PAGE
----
Steep stock market downturns are often followed by sharp recoveries, and investors who sit on the sidelines often miss out on these quick inflections. The image below illustrates the risk of attempting to time the stock market to avoid losses by showing the effects of missing the one best month of an annual return. 

Rather than helping mitigate losses during years when returns were negative, missing the best month exaggerated the year’s loss. In seven of the 49 years shown (1970, 1978, 1984, 1987, 1994, 2011, and 2015), missing the best month would have dragged otherwise positive returns into negative territory.


Reduce risk by diversifying, not selling

Although it would be nice to have the Back-to-the-Future perspective of which stocks will perform best over the next 35 years, picking stocks isn’t so easy when you don’t know the future. What if you invest in five companies and three of them go bankrupt? Fortunately, there are some things you can do to help reduce risk and potentially improve returns.

You can reduce the risk of one failing stock negatively impacting your portfolio by holding lots of stocks. The image below shows that if an investor holds 100 stocks, he has essentially eliminated the impact of “company risk” from his portfolio.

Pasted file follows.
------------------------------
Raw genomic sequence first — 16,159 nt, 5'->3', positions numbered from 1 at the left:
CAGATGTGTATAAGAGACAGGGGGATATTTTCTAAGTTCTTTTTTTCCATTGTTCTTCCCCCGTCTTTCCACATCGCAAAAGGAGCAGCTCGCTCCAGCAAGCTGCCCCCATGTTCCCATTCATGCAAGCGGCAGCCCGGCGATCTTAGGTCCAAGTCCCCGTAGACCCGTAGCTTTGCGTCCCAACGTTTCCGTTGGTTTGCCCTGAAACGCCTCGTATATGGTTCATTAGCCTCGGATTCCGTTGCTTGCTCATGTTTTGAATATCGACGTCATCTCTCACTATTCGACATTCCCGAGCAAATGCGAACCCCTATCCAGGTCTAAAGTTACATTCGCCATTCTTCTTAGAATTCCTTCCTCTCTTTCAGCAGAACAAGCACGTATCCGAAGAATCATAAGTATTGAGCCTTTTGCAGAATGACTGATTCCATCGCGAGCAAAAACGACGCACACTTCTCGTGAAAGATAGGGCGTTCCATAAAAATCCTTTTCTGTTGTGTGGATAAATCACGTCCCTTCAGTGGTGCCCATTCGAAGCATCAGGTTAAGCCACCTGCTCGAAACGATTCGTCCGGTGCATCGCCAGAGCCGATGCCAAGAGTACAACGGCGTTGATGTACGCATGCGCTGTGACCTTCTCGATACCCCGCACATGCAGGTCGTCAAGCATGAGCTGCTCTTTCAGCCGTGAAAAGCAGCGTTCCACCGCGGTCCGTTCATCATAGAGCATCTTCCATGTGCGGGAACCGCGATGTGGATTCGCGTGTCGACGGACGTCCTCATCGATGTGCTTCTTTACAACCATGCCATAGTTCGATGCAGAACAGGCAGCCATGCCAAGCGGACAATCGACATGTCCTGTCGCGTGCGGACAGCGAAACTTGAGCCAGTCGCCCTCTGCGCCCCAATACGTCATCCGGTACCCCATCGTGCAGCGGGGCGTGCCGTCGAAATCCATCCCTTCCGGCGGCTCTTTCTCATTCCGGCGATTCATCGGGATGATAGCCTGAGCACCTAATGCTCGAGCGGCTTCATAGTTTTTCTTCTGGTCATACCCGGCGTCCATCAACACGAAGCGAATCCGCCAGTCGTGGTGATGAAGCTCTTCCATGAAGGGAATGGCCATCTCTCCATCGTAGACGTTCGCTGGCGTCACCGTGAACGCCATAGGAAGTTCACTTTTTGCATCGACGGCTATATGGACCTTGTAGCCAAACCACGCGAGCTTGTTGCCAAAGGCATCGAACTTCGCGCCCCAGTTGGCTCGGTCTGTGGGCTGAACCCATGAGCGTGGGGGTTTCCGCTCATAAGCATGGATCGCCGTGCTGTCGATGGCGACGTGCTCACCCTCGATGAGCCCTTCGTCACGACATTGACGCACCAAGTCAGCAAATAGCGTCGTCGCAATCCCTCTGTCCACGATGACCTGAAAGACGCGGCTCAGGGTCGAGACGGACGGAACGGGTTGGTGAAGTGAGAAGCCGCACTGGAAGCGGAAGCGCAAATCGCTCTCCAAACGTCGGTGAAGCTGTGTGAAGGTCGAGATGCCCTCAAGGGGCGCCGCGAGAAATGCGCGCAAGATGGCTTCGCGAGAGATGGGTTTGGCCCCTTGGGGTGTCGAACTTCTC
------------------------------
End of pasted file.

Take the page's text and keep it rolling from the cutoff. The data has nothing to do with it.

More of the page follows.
Company risk, also known as business risk, is the risk that a specific stock might plunge because of non-market-related factors such as poor company management. This is beyond overall stock market risk and is not always rewarded with higher returns.


Holding broadly diversified investments is a good way to get exposure to stocks without having to worry as much that an individual company (or sector or industry) will have a large negative impact on your overall return. For instance, low-cost index funds that track the broad market provide exposure to lots of companies in different sectors and industries.

Holding international stock funds in addition to local stock funds is another way to spread your bets and give yourself exposure to different economies and currencies. 

You could also diversify by moving some money into safer assets, like bonds and cash. As we’ve discussed, stocks have offered good long-term return potential for investors who've held on for the sometimes white-knuckled ride. Stocks are prone to price gyrations, but that’s not really the same thing as risk. But, as Morningstar director of personal finance Christine Benz points out, volatility becomes risk if those gyrations occur at a time when you need to spend your money. 

In other words, a 20-something investor with 40 years until retirement has plenty of time to recover from large losses. But for a 60-something investor who might need to start living off her retirement savings in the next few years, there might not be enough time to make her money back in the market if stocks don’t come roaring back soon.

Make sure you are taking on enough risk to give yourself the best chance of meeting your long-term investing goals. But if your investment goals are within the next 10 years, you might want to tilt toward safer assets.

is a senior editor with morningstar.com.